Can Albany support complex needs of those with disabilities?


In a recent story in New York Crain’s Health Pulse, the New York State Health Plan Association released its analysis of the Home Care Savings and Reinvestment Act, a bill proposing to eliminate managed long-term care plans, and move the payment of home care services for the seniors and people with disabilities to fee for service.

The week prior, advocates of the legislation touted a $3 billion savings if the bill were enacted. Neither group mentioned the consumers of these services. 

In all of the talk of the bloated profits of managed long-term care plans and the savings from moving home care services to fee for service, no one has explained how this legislation will be better for consumers of home care services. Presumably, the savings will be reinvested in home care and we will benefit from those reinvested dollars.

This plan sounds like trickle-down economics to us, and we all know how well that works for the people on the bottom.

As consumers of home care services, we have no fancy lawyers or lobbyists. All we have is decades of experience living in the community with physical disabilities.

Let us clarify: We rely on home care workers, and believe they should be compensated fairly for their critical roles. We have experience with both managed long-term care and fee for service — both systems have challenges.

The legislation vilifies managed long-term care for cutting services and reaping enormous profits. Still, the state health department can require managed care plans to provide appropriate services and limit their profits.

They don’t.

The union is focused on workers, the plans contest the savings, and the providers are focused on their rates. We are concerned about how we will get the needed services, and how many hoops we must jump through to secure them.

Our community already faces huge health disparities and early deaths due to the unnecessarily complex health care system. As one of our colleagues often says, “Being disabled can be a full-time job.”

We have seen consistent efforts by the state health department to cut services to people with disabilities. They closed independence care system, the only managed care plan designed to meet our needs, thinking they could save money by forcing us to a larger managed care plan.

The savings were not realized. The alternative to home care services is costlier nursing home institutionalization — or death.

We live by the motto that our lives are not complex, the system is. The legislation proposes to eliminate managed care plans and make home care a fee-for-service. It does not address how people like us will get other services currently authorized by our managed care plan, like access to our wheelchairs (complex rehab technology) and medical supplies like catheters needed to remain independent.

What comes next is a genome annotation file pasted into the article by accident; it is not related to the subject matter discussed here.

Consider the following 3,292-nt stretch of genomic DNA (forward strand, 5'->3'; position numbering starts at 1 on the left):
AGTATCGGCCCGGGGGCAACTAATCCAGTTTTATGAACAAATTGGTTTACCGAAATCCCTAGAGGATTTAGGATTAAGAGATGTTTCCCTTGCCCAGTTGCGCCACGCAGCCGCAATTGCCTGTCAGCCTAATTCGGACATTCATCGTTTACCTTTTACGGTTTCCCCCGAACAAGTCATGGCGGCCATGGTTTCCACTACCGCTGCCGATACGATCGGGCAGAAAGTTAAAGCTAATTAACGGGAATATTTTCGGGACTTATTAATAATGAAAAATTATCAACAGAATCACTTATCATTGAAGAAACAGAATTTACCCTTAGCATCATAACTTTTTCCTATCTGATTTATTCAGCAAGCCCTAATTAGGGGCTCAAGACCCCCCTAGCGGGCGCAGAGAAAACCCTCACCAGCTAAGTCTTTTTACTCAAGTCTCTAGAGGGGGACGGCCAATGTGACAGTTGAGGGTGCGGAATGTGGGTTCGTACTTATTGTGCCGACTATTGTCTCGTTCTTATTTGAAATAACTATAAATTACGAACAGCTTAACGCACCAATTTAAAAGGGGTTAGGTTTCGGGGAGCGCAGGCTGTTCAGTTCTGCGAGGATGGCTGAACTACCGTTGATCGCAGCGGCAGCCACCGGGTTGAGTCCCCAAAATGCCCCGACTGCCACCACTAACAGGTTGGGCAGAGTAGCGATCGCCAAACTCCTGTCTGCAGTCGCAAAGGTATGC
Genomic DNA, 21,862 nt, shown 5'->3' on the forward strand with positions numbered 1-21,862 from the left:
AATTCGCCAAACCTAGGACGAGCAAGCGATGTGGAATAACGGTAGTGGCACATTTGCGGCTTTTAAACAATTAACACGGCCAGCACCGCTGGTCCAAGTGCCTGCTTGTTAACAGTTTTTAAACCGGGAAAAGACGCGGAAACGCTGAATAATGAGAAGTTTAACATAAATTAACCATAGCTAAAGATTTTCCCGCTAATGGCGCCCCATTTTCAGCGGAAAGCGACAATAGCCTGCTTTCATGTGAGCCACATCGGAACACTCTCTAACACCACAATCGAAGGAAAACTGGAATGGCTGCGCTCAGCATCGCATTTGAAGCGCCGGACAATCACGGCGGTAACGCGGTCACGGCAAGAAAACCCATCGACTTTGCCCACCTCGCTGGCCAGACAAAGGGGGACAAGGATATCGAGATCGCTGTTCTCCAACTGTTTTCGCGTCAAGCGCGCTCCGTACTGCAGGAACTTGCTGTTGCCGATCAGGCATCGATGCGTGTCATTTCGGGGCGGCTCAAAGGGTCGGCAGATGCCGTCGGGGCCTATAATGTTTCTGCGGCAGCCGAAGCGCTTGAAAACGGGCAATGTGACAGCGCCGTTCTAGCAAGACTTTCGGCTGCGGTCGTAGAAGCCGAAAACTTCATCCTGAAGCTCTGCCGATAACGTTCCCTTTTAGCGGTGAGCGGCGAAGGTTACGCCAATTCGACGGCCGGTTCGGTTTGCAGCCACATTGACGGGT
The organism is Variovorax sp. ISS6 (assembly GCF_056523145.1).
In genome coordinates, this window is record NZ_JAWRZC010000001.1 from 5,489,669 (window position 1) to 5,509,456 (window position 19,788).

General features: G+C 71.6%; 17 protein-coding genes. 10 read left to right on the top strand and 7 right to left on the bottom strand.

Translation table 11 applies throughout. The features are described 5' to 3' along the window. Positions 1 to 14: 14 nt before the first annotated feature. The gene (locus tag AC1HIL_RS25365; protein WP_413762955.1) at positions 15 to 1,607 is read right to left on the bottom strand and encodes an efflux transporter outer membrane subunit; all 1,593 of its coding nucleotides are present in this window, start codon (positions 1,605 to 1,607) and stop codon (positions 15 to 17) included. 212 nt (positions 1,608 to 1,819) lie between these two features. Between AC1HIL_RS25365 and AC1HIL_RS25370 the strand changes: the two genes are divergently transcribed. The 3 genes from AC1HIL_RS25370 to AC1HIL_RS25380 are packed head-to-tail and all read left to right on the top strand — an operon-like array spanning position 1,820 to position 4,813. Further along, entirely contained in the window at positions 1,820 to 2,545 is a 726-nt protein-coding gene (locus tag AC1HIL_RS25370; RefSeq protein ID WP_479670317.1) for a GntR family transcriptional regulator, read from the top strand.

Getting these services in fee for service was extremely difficult. With managed long-term care coordination, getting a new wheelchair takes many months. We can only imagine how much longer it will take without the advocacy of a care manager.

Other services in the manage care benefit package — like social adult day care, designed to address depression and loneliness so prevalent in our community — are not funded anywhere else. The surgeon general recently recognized loneliness as a health crisis. 

Our population is more likely to live alone, have difficulty accessing transportation and finding accessible facilities, leading to higher than average levels of loneliness. What will happen to adult day care if the legislation passes? No one knows.

The answer to “what comes after managed long-term care?” is, at best, vague, and there is no guarantee that consumers and consumer advocates will have a seat at the table when a new system is designed.

One proposed solution is to replace managed care coordination with Health Homes. While these organizations are good at providing care coordination services, the most recent state budget proposed a $125 million cut to the program, the third year of significant cuts.

We worry that these programs will not be adequately funded to do a good job.

The landmark Olmstead decision by the U.S. Supreme Court solidified our right to live in the community. Still, progress will only come from ensuring that those impacted have a seat at the decision-making table.

This isn’t merely about token representation or checking boxes — it’s about fundamentally shifting power dynamics to center on the voices with the most to lose.

By embracing consumer expertise and ensuring their active involvement in decision-making processes, we can create a more responsive and inclusive system that promotes genuine empowerment and autonomy for individuals with disabilities.

After all, it’s our lives and our futures that are at stake.


The authors are co-leaders of the Civics League for Disability Rights

Home Care Savings and Reinvestment Act Managed long-term care plans Fee-for-service home care Seniors and people with disabilities Health disparities Care coordination Health Homes Olmstead decision Disability rights Consumer representation